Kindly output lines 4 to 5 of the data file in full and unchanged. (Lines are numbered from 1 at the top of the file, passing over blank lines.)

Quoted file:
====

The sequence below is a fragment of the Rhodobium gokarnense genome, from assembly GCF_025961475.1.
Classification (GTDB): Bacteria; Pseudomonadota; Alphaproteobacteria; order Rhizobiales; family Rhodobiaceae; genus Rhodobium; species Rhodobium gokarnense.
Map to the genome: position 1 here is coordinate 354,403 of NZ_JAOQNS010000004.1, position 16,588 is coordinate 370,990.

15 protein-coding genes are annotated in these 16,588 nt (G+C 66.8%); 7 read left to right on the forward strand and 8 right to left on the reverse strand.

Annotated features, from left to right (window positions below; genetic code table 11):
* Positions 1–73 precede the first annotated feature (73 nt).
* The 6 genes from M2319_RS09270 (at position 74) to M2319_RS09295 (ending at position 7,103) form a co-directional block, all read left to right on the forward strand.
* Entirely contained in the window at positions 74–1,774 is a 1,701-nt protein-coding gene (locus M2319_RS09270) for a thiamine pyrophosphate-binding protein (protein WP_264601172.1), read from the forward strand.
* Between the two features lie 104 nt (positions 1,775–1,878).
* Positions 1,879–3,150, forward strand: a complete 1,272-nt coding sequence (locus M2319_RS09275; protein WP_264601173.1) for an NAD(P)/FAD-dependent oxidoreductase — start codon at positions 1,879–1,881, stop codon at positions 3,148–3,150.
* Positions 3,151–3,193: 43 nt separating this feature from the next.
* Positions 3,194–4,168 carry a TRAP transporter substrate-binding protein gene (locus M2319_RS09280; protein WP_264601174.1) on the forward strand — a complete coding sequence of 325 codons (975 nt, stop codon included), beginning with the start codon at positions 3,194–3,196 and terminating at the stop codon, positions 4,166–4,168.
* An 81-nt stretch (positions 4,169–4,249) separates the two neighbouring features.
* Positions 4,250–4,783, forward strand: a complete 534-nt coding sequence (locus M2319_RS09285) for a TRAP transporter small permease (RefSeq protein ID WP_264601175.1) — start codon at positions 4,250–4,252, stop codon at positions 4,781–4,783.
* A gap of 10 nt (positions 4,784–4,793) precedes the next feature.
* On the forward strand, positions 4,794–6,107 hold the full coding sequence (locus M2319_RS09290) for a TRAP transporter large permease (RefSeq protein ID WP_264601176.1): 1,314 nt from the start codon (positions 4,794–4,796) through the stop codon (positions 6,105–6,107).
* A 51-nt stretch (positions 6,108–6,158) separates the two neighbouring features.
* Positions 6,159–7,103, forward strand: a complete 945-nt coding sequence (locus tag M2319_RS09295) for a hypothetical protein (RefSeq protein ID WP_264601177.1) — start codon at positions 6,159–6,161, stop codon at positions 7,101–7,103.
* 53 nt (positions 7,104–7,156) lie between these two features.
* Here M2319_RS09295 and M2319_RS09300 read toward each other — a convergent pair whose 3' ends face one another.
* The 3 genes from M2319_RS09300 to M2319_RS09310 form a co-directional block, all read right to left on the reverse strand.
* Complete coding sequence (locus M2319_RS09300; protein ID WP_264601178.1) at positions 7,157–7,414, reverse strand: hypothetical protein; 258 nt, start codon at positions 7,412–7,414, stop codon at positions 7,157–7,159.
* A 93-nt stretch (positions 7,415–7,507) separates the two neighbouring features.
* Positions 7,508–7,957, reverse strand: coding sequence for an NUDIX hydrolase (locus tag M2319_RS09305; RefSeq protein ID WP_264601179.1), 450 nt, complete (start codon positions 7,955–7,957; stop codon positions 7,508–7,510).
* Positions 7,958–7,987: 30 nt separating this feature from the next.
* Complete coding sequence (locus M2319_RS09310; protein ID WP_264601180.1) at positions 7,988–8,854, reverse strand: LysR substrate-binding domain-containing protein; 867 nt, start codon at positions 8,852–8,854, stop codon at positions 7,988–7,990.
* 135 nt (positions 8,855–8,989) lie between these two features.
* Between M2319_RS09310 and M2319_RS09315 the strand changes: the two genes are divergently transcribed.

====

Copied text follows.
15 protein-coding genes are annotated in these 16,588 nt (G+C 66.8%); 7 read left to right on the forward strand and 8 right to left on the reverse strand.

Annotated features, from left to right (window positions below; genetic code table 11):